Ionized particles are directed toward the collection electrode by an electric field generated at the outer electrode. The collection electrode may be a solid or hollow cylinder of conducting material or nonconducting material coated with a conducting layer. Particles deposited on the collection electrode may be recovered in a variety of ways. It the collection electrode is dry, deposited particles may be transferred to a material used to wipe the electrode or transferred into a container by scraping, blowing, or other means. If the electrode is wet, liquid may be dispensed over the surface of the electrode in a continuous or discontinuous fashion. Liquid may be recirculated over the electrode and periodically transported to an analysis unit or continuously or discontinuously flow over the collection electrode and into an analysis unit.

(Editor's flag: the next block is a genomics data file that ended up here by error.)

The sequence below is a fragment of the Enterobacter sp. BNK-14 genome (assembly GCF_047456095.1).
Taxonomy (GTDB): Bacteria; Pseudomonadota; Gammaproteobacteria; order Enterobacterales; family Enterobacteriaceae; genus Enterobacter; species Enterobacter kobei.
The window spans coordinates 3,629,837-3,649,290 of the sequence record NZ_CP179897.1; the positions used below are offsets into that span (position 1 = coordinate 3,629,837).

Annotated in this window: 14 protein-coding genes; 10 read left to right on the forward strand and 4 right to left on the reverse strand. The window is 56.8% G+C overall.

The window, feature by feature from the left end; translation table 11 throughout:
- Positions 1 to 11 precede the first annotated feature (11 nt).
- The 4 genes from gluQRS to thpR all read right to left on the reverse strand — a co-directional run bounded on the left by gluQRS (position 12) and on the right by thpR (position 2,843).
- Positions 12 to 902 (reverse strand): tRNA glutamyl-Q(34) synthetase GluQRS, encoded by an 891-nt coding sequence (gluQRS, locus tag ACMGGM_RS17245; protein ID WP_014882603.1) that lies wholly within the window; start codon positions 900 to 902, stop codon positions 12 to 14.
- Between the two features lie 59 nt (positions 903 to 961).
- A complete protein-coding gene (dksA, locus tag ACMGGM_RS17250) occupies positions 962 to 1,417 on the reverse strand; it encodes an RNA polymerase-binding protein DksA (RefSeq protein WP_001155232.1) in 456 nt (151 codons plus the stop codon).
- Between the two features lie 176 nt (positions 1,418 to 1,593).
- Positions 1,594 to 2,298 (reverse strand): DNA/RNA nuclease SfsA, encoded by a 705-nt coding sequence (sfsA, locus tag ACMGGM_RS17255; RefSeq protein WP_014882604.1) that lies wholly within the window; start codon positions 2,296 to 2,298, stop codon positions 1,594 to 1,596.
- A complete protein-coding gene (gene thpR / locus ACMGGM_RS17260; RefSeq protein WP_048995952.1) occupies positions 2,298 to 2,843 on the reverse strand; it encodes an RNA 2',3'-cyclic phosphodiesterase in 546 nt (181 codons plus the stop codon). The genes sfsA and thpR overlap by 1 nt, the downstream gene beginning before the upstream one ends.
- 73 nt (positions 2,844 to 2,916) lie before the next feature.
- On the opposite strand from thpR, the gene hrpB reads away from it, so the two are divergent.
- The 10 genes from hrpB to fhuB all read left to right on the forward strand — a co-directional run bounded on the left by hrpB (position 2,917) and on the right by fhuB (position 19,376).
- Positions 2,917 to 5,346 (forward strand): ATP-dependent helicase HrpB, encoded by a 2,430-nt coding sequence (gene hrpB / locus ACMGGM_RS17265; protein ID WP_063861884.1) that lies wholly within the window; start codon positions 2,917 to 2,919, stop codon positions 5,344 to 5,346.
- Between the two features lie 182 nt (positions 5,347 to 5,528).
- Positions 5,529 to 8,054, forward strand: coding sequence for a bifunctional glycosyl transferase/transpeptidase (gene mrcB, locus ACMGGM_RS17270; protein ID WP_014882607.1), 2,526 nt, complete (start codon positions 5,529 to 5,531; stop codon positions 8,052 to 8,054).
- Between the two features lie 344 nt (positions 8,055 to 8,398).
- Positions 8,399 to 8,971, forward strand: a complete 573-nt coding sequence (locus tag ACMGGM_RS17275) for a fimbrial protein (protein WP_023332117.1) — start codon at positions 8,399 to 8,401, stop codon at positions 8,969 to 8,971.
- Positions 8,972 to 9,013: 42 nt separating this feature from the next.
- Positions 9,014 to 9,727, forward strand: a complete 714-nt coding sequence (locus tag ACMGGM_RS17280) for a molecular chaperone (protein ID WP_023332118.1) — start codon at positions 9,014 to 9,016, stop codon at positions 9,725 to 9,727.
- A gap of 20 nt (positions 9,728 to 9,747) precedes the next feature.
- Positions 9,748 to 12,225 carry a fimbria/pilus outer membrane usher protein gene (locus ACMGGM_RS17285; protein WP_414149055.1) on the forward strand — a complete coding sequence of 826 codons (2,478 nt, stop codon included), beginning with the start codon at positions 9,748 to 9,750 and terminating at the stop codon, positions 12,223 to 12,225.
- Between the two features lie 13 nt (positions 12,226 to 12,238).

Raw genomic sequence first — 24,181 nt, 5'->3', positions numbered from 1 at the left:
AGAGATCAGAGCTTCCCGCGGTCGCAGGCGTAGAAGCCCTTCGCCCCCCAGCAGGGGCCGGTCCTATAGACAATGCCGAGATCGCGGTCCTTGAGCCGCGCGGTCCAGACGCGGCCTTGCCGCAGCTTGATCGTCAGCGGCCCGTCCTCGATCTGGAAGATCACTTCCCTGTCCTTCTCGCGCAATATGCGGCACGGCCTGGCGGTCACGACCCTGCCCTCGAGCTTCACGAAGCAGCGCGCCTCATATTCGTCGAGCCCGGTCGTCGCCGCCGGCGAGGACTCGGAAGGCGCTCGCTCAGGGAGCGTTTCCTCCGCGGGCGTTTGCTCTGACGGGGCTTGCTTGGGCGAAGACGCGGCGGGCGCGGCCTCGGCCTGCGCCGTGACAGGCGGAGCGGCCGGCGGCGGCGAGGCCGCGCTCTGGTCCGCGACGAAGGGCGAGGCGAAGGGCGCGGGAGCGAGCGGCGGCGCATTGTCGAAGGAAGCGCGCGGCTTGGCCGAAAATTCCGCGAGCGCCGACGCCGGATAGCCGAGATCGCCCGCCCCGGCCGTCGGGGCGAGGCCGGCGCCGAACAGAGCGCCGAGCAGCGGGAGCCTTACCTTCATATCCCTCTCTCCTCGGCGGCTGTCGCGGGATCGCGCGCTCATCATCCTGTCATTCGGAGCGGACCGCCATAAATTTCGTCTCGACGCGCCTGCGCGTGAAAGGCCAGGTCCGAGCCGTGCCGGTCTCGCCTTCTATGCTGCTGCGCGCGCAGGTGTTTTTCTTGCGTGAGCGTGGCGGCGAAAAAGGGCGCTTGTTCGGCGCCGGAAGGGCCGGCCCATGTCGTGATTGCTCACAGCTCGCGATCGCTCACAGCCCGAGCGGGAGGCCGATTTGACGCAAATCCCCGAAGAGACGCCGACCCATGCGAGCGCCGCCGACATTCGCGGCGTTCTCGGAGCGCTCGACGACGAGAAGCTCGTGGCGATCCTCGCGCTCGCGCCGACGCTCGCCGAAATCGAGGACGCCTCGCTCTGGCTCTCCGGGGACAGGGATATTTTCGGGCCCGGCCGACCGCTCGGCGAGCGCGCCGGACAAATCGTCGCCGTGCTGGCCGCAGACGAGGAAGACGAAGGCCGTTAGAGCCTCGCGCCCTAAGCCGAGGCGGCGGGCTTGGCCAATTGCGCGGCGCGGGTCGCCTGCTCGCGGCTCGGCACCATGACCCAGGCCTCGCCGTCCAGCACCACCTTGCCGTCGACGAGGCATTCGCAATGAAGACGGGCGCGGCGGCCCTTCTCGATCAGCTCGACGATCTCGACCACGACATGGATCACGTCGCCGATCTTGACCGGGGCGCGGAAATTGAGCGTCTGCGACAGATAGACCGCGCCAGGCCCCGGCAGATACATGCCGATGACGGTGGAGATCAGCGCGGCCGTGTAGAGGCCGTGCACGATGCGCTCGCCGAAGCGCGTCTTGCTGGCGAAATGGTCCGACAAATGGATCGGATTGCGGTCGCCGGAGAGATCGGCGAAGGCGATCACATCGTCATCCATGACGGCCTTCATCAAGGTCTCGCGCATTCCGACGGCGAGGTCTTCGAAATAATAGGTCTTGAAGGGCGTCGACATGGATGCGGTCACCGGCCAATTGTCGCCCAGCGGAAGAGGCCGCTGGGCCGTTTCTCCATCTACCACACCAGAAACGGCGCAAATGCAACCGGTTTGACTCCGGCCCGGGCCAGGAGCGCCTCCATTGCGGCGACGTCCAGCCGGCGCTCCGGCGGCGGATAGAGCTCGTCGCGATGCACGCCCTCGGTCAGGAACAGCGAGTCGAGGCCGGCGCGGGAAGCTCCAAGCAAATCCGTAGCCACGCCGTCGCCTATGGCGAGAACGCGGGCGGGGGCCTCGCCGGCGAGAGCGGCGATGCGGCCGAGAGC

For wet electrode operation, the ECM further comprises a pump and liquid reservoir, which provide a periodic or constant film of collection liquid flowing over the surface of the grounded collection electrode. During wet electrode operation, the electrode should be evenly covered by a thin film of liquid, which may be water, an aqueous buffer, an organic solvent, an oil, or any other suitable fluid that can form a thin, flowing layer on the collection electrode. The collection electrode may be coated with a material to facilitate even spreading of the liquid and/or the liquid may comprise a surfactant to facilitate even spreading. The wet collection electrode is normally a vertical hollow cylinder that fills at the bottom with fluid from a pump, with liquid running over the top lip of the cylinder, down the outer walls, and into a reservoir that feeds back into the pump. The top of the collection electrode cylinder may be partially covered but may not interfere with fluid flow over the lip to the outside walls. The collection electrode and ECM need not be vertical during wet operation in microgravity conditions or if a continuous, thin layer of liquid can be maintained on the collection electrode and the liquid can be returned to the reservoir.